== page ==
Purpose: Adolescent and young adult (AYA) survivors are at-risk for cancer-related financial difficulties (i.e., financial toxicity [FT]). Family building after cancer often requires reproductive medicine or adoption with high costs; AYAs experience financial barriers to family building. This study evaluated the relationships among cancer FT, reproductive concerns, and decision-making processes about family building after cancer. Methods: AYA female (AYA-F) cancer survivors completed a cross-sectional survey including measures of FT, reproductive concerns, decisional conflict about family building, and decision-making self-efficacy. Differences across FT subgroups (i.e., no/mild, moderate, and severe FT) were tested. Linear regression evaluated the relationships between FT and reproductive concerns and decision-making processes. Results: Participants (N?=?111) averaged 31.0 years (standard deviation [SD]?=?5.49), 90% were nulliparous, and 84% were employed full/part-time. The overall FT levels were in the "moderate" range (M?=?20.44, SD?=?9.83); 48% worried quite a bit or very much about financial problems because of cancer. AYA-Fs reporting severe FT (24% of sample) experienced higher levels of reproductive concerns compared with those reporting no/mild and moderate FT. Those reporting moderate FT (46% of sample) reported greater decisional conflict about family-building options, compared with the no/mild FT subgroup. Both moderate and severe FT subgroups reported lower decision-making self-efficacy compared with the no/mild FT subgroup. In separate models controlling for covariates, greater FT related to higher levels of reproductive concerns (B?=?-0.39, p?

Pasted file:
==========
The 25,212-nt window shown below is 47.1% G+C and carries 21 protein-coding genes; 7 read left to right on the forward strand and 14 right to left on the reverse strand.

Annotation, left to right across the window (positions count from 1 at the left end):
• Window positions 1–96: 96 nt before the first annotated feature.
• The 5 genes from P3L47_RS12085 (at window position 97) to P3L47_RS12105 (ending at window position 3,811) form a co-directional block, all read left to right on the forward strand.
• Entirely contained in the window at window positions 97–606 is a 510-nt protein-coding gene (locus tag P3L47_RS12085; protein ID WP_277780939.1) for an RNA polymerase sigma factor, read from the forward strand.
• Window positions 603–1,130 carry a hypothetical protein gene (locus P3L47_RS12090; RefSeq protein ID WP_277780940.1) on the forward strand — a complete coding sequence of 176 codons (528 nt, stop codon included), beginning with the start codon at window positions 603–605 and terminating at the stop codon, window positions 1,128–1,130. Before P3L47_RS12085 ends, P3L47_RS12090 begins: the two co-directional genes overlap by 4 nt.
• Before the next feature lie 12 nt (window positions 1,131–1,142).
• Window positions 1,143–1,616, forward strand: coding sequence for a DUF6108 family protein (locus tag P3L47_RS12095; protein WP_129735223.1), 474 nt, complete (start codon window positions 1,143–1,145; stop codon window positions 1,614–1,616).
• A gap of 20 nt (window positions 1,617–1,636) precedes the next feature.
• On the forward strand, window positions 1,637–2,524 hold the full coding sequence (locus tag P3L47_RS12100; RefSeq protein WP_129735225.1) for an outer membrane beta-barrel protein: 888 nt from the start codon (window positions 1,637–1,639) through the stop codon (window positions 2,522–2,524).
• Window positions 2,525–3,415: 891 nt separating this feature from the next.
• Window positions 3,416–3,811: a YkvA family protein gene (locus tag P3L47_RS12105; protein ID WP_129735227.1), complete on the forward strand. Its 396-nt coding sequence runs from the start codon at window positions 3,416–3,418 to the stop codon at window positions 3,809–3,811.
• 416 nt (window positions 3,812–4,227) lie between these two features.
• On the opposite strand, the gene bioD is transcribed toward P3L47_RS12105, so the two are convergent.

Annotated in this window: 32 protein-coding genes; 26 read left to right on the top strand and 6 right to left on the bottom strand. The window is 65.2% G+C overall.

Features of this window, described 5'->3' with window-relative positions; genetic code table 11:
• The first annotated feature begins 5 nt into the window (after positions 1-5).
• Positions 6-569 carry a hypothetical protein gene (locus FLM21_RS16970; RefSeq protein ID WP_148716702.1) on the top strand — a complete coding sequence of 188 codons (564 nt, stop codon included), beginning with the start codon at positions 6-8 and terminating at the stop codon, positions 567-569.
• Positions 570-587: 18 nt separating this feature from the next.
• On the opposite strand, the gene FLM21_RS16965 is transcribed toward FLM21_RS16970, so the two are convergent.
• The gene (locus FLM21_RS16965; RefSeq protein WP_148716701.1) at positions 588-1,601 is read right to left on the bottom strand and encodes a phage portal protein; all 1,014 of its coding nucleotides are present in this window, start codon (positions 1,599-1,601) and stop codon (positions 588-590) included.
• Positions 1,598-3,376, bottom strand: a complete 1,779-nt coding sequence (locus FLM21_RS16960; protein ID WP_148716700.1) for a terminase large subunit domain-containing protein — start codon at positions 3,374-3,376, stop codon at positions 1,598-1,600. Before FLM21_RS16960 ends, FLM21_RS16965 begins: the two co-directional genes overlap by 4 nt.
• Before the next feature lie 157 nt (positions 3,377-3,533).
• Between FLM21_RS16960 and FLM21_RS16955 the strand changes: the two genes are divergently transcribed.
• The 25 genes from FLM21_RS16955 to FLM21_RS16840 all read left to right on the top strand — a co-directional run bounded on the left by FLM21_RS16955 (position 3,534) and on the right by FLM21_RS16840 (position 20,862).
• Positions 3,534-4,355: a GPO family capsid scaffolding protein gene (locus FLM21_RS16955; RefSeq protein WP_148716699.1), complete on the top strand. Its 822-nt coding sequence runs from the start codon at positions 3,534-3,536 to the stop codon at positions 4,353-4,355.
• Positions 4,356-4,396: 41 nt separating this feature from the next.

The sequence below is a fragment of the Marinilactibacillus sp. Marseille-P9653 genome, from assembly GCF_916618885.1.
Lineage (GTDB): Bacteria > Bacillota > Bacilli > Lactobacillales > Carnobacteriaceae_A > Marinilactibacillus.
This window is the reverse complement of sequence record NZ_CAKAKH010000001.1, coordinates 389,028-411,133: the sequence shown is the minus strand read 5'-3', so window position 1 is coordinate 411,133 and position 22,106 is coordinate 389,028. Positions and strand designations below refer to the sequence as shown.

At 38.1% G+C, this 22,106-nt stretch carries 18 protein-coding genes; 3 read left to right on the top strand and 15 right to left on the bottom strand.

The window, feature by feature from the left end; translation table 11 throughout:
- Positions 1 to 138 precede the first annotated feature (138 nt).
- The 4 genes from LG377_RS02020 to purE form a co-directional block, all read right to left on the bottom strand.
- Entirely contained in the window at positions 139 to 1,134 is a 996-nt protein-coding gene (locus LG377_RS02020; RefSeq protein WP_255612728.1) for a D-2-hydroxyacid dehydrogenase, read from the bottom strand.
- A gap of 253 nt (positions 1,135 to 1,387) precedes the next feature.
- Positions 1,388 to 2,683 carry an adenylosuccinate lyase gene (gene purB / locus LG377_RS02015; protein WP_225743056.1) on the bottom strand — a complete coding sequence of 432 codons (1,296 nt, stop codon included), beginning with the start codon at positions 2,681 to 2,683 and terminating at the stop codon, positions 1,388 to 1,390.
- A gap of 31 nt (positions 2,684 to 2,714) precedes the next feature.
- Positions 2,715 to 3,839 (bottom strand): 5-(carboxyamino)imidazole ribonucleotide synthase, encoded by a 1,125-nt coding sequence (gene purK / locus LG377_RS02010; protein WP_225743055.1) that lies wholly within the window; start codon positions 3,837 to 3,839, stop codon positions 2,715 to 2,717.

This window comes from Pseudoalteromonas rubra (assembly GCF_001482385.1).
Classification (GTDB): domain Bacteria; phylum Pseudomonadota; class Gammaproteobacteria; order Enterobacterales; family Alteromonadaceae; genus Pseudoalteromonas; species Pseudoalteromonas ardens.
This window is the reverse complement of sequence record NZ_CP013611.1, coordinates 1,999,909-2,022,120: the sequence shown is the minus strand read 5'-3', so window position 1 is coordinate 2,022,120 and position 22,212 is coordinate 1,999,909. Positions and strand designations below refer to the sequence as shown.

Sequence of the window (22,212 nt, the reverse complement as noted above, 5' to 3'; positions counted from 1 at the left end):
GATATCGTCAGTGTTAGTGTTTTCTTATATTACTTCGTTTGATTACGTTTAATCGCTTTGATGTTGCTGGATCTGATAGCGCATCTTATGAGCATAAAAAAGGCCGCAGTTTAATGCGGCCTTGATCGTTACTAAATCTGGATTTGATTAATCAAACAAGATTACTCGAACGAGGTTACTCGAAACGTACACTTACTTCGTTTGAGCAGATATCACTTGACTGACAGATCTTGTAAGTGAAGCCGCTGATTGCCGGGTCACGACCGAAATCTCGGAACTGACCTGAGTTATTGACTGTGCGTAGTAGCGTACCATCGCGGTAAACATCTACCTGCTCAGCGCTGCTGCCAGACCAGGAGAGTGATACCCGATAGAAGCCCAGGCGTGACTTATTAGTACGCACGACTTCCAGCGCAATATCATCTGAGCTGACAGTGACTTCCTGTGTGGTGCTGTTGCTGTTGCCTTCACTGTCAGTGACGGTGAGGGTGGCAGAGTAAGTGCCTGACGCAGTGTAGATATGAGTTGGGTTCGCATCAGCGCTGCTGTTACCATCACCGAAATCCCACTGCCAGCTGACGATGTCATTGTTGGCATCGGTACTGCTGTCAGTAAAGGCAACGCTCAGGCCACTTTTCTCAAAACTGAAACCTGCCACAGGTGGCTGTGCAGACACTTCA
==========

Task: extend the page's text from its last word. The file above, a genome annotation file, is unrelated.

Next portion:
View details for DOI 10.1089/jayao.2022.0088
View details for PubMedID 36169520